Thursday, March 29, 2007

The rest of the trail

There's so much I need to say in response to Steve and now to Caroline Too too, - and that's something I really want to do,- but if I wait till I've got all my thoughts organised and coherent, we' might find ourselves on the far side of which point the trail rather loses its immediacy.
So I'll just tell you about the Last Supper station, and how that confirms for me the mind-blowing power of the Eucharistic action....

In some ways, the station "Remember Me" was the simplest station of the lot.
No funky activities.
No plasticene or pebble art.
Just a table set with bread, "wine", grapes, and lighted candles.
An invitation to think of things that are special because they help us remember a special time or a special person.
When they meet together, Christians have a meal....

The institution narrative is read...
Bread is broken and shared.
`Jesus said "Whenever you do this, remember me and I will be with you"'

EVERY TIME, there is complete, focussed quiet at the words of matter how the children have been on the rest of the trail, no matter whether it's new to them or "heard it all before", no matter what is going on in the rest of the church.
As so often, whether with Little Fishes, Open House or even on Sunday morning, the moment you pick up the bread and tell that story, there He is.
Just as he promised.
Holy ground, that it was a privilege to tread with those children.

I believe in the Eucharist because, in my experience, it works.
That doesn't absolve us from the need to go out and live as the body of Christ (at the "Servant King" station, the children heard the prayer of Theresa of Avila "Christ has no body now but yours...")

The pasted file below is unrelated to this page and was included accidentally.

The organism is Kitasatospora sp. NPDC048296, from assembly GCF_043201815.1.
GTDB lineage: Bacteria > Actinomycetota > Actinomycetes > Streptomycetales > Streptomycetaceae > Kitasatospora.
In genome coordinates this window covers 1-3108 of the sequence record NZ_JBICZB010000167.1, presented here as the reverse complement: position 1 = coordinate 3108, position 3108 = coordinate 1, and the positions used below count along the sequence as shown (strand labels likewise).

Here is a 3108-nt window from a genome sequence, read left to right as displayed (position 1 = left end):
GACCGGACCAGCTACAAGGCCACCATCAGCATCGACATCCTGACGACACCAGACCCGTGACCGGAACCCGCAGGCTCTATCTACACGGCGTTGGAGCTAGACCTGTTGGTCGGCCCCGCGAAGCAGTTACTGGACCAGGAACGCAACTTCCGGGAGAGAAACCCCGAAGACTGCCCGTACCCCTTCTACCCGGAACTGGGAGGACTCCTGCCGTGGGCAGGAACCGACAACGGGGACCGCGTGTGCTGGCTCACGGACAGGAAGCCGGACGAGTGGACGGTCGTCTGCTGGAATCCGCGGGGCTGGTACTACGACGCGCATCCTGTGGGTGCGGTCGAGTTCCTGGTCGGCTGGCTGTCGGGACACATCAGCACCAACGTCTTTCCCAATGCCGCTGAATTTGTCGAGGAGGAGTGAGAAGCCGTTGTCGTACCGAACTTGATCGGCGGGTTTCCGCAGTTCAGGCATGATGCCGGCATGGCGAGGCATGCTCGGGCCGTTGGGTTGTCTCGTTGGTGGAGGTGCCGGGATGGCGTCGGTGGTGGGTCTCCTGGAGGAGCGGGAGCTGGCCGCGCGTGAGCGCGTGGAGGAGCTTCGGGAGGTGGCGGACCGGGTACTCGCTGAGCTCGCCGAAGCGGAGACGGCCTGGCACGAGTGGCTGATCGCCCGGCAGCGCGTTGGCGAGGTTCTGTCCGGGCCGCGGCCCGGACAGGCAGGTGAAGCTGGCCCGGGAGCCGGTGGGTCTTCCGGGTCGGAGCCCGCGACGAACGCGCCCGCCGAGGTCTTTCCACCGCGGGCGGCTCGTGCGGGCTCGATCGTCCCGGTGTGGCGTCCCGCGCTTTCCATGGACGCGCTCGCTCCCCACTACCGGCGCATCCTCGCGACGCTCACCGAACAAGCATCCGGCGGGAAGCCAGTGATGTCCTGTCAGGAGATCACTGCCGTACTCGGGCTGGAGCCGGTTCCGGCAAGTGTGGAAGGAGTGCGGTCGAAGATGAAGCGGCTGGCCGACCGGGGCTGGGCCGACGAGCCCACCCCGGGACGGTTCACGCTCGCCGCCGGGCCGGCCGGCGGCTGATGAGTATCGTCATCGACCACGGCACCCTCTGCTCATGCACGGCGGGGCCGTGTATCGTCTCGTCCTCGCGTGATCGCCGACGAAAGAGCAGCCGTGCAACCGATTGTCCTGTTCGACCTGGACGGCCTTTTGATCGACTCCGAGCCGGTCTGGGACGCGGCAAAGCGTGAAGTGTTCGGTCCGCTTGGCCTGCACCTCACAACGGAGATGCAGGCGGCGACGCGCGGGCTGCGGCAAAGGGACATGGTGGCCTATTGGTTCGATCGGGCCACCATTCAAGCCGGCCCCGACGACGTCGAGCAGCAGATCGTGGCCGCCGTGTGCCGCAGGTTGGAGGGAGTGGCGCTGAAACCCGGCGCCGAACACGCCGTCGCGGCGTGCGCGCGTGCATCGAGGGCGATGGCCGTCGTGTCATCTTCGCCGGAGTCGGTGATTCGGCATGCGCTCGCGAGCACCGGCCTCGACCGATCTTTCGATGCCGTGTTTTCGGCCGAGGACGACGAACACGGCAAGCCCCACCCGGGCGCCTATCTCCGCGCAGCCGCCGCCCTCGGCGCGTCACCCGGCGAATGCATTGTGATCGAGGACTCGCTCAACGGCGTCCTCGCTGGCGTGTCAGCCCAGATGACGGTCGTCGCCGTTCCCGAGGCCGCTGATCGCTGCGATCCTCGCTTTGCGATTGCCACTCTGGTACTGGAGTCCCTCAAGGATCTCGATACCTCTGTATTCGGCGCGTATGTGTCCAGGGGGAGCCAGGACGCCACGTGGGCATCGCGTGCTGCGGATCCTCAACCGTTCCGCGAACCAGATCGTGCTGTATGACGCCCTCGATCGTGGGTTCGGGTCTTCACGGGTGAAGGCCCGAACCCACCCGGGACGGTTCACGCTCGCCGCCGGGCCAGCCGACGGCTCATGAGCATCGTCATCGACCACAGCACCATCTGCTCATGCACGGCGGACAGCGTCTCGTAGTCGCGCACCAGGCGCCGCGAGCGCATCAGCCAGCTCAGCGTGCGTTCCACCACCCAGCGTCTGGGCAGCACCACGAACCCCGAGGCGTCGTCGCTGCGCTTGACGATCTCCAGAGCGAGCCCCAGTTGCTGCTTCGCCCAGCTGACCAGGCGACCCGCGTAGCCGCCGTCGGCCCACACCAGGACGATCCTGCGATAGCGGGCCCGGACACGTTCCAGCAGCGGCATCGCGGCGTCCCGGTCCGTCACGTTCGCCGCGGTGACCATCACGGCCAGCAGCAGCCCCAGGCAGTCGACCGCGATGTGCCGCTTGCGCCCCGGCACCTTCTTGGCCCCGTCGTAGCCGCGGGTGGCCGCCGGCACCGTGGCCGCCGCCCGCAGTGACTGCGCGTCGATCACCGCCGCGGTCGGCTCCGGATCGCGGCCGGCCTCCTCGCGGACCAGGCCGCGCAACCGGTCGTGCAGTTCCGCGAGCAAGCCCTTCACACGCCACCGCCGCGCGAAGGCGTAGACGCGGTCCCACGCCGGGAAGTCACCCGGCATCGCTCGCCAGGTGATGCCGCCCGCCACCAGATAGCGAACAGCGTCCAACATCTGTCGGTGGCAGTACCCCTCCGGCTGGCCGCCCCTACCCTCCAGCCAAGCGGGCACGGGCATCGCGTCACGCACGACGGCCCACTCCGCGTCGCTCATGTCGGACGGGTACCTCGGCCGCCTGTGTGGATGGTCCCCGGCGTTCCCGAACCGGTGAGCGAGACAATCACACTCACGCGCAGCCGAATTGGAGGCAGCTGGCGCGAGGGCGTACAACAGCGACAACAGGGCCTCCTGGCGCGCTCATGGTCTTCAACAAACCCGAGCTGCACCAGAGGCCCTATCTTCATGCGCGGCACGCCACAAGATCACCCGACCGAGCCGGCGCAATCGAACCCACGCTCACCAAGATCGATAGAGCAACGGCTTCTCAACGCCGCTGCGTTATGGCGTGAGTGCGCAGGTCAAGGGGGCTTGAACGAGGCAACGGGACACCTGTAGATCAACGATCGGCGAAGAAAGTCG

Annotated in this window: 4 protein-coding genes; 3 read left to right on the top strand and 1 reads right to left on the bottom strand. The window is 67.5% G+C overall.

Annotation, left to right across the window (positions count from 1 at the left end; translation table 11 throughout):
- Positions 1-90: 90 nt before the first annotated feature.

It doesn't give us carte blanche to hide within our churches, doing unquestioningly what we've always done and trusting that it will bear fruit.
But it is my firm belief that within the worship of the church, nothing, nothing has that same power to engage and to transform.
It doesn't depend on the skill or creativity of the leadership.
It doesn't depend on reading the signs of the times and matching provision to need.
It's not about us at all.
"When you break bread together, remember me and I will be with you"


Caroline said...

I wonder...

I love your picture of the children gathered round, leaning forward, engaging with each other, sharing, thinking (perhaps out loud?), responding...

perhaps that immediacy is lost in the formality of liturgy? (and I'm a fan of liturgy)

lost in the formal procession? (but I value making the pilgrimage to kneel before my Lord)

lost in some pretty shaky imagery?

There was an immediacy in your picture, a moment of relating and responding that too often is hidden from us within church life.

a musing Caroline Too

Kathryn said...

I think we're together on this one, Caroline - the eucharistic moments that I love have just that sort of immediacy and warmth,- and yes, it can get lost amid formal liturgy (though not always; liturgy enables the coroporate expression of process and journey, which we need as much as intimacy).In my limited experience, though, the moment when bread is placed in someone's hands is always a moment of heart-stopping reality for me, as priest.Of course, I can't say what's going on for them -but it blows me away every time. Juding from your comment on another post, it's not like that for you. I'm sorry. It's so central for me, I cannnot imagine how it would be not to feel this way - though recognising that there are undoubtedly any number of ways to meet with God that I have never experienced. Isn't it exciting!